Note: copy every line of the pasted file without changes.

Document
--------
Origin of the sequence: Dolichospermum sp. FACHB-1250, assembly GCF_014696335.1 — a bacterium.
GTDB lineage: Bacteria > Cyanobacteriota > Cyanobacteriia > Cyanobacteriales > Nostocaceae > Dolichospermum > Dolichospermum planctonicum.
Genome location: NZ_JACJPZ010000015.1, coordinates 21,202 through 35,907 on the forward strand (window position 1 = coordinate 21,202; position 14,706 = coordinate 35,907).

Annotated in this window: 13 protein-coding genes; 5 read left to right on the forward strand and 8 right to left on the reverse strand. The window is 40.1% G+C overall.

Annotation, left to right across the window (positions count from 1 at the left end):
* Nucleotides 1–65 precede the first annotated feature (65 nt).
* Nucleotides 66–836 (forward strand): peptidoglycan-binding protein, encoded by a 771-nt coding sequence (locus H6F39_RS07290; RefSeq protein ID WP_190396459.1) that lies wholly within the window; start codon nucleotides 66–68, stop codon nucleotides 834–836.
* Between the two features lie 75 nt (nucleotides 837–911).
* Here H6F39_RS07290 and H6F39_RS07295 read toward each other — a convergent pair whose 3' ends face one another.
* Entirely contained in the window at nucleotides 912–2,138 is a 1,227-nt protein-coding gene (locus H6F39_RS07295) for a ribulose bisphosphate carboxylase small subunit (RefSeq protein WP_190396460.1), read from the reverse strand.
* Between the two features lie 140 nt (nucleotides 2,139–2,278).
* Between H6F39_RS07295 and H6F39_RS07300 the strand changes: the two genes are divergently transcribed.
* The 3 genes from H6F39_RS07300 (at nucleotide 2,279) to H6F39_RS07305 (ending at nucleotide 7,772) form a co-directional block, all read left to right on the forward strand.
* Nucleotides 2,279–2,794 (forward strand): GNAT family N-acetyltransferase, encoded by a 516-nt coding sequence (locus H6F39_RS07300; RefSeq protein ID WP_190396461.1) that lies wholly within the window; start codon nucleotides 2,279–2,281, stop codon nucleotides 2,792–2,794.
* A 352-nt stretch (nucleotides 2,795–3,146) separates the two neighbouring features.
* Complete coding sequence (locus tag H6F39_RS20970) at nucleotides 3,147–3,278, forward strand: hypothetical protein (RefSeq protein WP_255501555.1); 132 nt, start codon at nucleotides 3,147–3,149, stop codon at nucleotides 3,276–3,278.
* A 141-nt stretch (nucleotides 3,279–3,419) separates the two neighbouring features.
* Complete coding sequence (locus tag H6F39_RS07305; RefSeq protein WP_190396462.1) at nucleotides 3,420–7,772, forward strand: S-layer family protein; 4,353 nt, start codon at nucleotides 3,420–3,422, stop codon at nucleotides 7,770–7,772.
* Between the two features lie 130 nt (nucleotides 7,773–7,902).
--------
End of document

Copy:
Origin of the sequence: Dolichospermum sp. FACHB-1250, assembly GCF_014696335.1 — a bacterium.
GTDB lineage: Bacteria > Cyanobacteriota > Cyanobacteriia > Cyanobacteriales > Nostocaceae > Dolichospermum > Dolichospermum planctonicum.
Genome location: NZ_JACJPZ010000015.1, coordinates 21,202 through 35,907 on the forward strand (window position 1 = coordinate 21,202; position 14,706 = coordinate 35,907).

Annotated in this window: 13 protein-coding genes; 5 read left to right on the forward strand and 8 right to left on the reverse strand. The window is 40.1% G+C overall.

Annotation, left to right across the window (positions count from 1 at the left end):
* Nucleotides 1–65 precede the first annotated feature (65 nt).
* Nucleotides 66–836 (forward strand): peptidoglycan-binding protein, encoded by a 771-nt coding sequence (locus H6F39_RS07290; RefSeq protein ID WP_190396459.1) that lies wholly within the window; start codon nucleotides 66–68, stop codon nucleotides 834–836.
* Between the two features lie 75 nt (nucleotides 837–911).
* Here H6F39_RS07290 and H6F39_RS07295 read toward each other — a convergent pair whose 3' ends face one another.
* Entirely contained in the window at nucleotides 912–2,138 is a 1,227-nt protein-coding gene (locus H6F39_RS07295) for a ribulose bisphosphate carboxylase small subunit (RefSeq protein WP_190396460.1), read from the reverse strand.
* Between the two features lie 140 nt (nucleotides 2,139–2,278).
* Between H6F39_RS07295 and H6F39_RS07300 the strand changes: the two genes are divergently transcribed.
* The 3 genes from H6F39_RS07300 (at nucleotide 2,279) to H6F39_RS07305 (ending at nucleotide 7,772) form a co-directional block, all read left to right on the forward strand.
* Nucleotides 2,279–2,794 (forward strand): GNAT family N-acetyltransferase, encoded by a 516-nt coding sequence (locus H6F39_RS07300; RefSeq protein ID WP_190396461.1) that lies wholly within the window; start codon nucleotides 2,279–2,281, stop codon nucleotides 2,792–2,794.
* A 352-nt stretch (nucleotides 2,795–3,146) separates the two neighbouring features.
* Complete coding sequence (locus tag H6F39_RS20970) at nucleotides 3,147–3,278, forward strand: hypothetical protein (RefSeq protein WP_255501555.1); 132 nt, start codon at nucleotides 3,147–3,149, stop codon at nucleotides 3,276–3,278.
* A 141-nt stretch (nucleotides 3,279–3,419) separates the two neighbouring features.
* Complete coding sequence (locus tag H6F39_RS07305; RefSeq protein WP_190396462.1) at nucleotides 3,420–7,772, forward strand: S-layer family protein; 4,353 nt, start codon at nucleotides 3,420–3,422, stop codon at nucleotides 7,770–7,772.
* Between the two features lie 130 nt (nucleotides 7,773–7,902).